Saturday, February 28, 2015

The Seven Bears of the Bible, Prelude


Perhaps because the Bear is listening (that's right, an excellent audiobook) to the Confessions of St. Augustine for Lent, he has been inspired, or has at least concocted a scheme, to provide his woodland friends with a few little essays based on the happy coincidence that the word "bear" (the animal one, not the "carrying" one) appears seven times in the Bible. The early fathers of the Church could find no end of allegory in the Old Testament. Perhaps the Bear might be able to do something similar.

In Hebrew (there are no New Testament bears) the word for bear is "dob." Hebrew, like Arabic, is a very logical language when it comes to nouns. Both languages develop words from various standard permutations of a tri-literal root. In the case of "bear," it is based on the big animal's unexpectedly smooth, even gracefully flowing movement. (To this day, in Arabic, "to crawl" has the same tri-literal root, which is why a tank is called "dobaba," and "bear" is -- wait for it -- "dob.")

The Bear knows you love it when he gets pedantic.

The first occurrence of the word "bear" in the Bible is from 1 Samuel 17:34,35. King Saul and his men are more than skeptical when young David steps up to tackle Goliath. But there was more to David than met the eye.


And David said to Saul: Thy servant kept his father’s sheep, and there came a lion, or a bear, and took a ram out of the midst of the flock: And I pursued after them, and struck them, and delivered it out of their mouth: and they rose up against me, and I caught them by the throat, and I strangled, and killed them.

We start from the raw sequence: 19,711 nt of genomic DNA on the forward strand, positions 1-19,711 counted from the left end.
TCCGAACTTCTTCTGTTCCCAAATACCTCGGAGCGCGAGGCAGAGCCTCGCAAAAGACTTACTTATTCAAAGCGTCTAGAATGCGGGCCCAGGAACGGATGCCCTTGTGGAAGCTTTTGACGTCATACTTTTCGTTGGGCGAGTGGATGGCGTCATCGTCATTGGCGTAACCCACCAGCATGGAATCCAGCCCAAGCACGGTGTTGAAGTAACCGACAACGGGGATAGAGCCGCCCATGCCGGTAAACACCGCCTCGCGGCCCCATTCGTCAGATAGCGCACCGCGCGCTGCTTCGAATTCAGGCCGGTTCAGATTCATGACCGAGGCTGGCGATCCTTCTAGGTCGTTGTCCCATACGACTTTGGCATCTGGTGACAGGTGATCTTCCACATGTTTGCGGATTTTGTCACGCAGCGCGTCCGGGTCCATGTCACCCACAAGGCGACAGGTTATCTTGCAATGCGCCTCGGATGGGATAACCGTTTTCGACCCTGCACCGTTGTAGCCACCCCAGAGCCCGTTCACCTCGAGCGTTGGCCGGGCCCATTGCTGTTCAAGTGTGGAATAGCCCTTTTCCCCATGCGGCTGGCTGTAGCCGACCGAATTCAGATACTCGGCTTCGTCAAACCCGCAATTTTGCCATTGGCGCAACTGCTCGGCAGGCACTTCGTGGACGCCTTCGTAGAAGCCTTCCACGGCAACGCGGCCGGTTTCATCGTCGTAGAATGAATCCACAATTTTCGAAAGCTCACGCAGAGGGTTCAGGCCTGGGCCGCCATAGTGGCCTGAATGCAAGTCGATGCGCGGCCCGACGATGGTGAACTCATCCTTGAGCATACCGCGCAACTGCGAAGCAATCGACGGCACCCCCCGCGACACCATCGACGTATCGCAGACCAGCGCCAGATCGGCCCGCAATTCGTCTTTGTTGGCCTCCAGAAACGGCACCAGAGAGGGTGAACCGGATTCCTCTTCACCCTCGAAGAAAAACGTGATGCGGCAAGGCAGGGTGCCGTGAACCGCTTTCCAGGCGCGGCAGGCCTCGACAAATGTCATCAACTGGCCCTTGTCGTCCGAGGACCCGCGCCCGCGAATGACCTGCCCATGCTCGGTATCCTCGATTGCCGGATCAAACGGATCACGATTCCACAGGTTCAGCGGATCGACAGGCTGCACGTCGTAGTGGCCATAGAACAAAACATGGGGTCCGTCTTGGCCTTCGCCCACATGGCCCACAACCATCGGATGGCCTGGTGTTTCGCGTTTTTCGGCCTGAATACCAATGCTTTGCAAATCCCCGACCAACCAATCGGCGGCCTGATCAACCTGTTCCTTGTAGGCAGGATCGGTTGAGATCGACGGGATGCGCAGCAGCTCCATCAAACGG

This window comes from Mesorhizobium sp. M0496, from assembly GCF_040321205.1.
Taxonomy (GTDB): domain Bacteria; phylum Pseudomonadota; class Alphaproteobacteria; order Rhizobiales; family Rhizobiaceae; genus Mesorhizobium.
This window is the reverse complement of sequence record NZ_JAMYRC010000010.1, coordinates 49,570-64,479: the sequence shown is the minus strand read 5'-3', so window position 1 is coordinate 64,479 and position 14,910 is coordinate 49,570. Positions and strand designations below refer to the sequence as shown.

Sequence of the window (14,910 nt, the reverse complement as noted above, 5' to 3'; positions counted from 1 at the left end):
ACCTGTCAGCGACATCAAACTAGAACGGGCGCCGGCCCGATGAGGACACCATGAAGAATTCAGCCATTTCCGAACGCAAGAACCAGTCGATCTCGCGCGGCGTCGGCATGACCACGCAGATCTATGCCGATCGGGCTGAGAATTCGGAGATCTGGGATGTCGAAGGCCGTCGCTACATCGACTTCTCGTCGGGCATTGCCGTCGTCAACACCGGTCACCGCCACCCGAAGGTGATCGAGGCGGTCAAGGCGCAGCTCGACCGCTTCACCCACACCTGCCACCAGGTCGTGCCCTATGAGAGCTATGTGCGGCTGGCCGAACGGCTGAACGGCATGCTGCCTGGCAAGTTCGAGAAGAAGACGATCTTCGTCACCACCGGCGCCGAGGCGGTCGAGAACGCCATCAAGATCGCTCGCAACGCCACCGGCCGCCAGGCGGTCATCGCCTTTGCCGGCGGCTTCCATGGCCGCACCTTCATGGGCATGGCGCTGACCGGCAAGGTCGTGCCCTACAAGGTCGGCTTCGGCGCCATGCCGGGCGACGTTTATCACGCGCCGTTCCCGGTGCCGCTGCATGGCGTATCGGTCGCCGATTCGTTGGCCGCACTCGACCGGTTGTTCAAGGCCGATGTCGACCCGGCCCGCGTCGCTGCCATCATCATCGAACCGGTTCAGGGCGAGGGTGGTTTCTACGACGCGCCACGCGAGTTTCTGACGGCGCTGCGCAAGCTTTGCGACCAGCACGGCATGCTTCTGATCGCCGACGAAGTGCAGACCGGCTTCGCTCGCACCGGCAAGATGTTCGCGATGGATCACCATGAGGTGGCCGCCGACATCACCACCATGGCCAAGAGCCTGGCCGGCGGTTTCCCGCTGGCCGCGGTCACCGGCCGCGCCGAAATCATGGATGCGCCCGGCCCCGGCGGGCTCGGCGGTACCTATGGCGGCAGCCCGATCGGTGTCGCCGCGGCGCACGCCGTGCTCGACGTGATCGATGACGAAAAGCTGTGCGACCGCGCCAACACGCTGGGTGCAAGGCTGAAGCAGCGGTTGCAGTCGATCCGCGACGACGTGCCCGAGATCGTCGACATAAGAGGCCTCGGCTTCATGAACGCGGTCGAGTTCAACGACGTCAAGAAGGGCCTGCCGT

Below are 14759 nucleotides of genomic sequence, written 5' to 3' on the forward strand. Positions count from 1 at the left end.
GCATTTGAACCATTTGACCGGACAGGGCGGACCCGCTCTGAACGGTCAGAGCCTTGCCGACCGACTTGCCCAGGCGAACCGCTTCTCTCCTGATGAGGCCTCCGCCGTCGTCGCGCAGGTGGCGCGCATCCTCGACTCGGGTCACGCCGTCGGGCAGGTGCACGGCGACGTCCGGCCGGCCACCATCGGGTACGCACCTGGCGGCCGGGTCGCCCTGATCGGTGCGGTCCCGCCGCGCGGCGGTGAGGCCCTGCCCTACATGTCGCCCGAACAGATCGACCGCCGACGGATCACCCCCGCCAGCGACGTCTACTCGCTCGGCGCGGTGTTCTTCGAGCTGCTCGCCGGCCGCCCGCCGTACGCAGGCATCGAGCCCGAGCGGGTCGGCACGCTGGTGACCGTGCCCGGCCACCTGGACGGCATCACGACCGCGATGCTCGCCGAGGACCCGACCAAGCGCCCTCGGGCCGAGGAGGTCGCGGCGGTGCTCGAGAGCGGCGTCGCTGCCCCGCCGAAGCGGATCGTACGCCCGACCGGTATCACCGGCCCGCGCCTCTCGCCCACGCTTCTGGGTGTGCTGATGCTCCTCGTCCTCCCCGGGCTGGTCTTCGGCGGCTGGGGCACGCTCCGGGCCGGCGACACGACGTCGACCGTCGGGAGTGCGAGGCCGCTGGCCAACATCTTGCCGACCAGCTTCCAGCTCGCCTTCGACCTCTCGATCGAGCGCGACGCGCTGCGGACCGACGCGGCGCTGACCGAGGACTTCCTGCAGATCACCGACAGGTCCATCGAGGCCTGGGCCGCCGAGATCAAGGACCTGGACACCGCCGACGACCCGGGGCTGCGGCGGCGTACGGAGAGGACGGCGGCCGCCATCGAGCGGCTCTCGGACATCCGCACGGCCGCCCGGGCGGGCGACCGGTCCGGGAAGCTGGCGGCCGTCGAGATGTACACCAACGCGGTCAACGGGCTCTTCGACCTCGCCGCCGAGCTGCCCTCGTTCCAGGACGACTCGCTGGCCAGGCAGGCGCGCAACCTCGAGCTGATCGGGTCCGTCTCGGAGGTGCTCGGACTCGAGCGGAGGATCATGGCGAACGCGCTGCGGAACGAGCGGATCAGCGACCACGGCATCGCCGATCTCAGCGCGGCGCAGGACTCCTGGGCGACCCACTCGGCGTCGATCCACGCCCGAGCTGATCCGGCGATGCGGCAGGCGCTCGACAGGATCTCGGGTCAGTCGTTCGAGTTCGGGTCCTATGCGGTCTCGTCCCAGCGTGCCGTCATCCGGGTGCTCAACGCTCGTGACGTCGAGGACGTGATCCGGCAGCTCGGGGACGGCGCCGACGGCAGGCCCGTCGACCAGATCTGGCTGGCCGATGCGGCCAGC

The Holy Bible, Translated from the Latin Vulgate. (2009). (1 Sa 17:34–35). Bellingham, WA: Logos Bible Software.

What kind of practical or allegorical wisdom do you think might be found in this passage?

The Bear hopes your first full week of Lent went well. As stated earlier, the Bear is taking it easy on the blogging, and avoiding controversy (and the Pope) entirely.

2 comments:

  1. Well -- and this isn't any kind of wisdom as such -- but there it's been all along, yet one doesn't normally think of bears being indigenous to the Middle East. Duh.

    And I'm thrown by "a lion, or a bear", when the rest of the passage seems to make clear that it was a matter of a lion AND a bear. (I can be pedantic too :-D.). There may be some important symbolism associated with these beasts -- as with the ram -- that escapes me.

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    1. I think David is claiming that when either a lion or a bear would attack his sheep he would rescue them. This was perhaps not an infrequent occurrence so whether it was a lion or a bear, and collectively "them", it didn't matter. He killed them with his bare hands.

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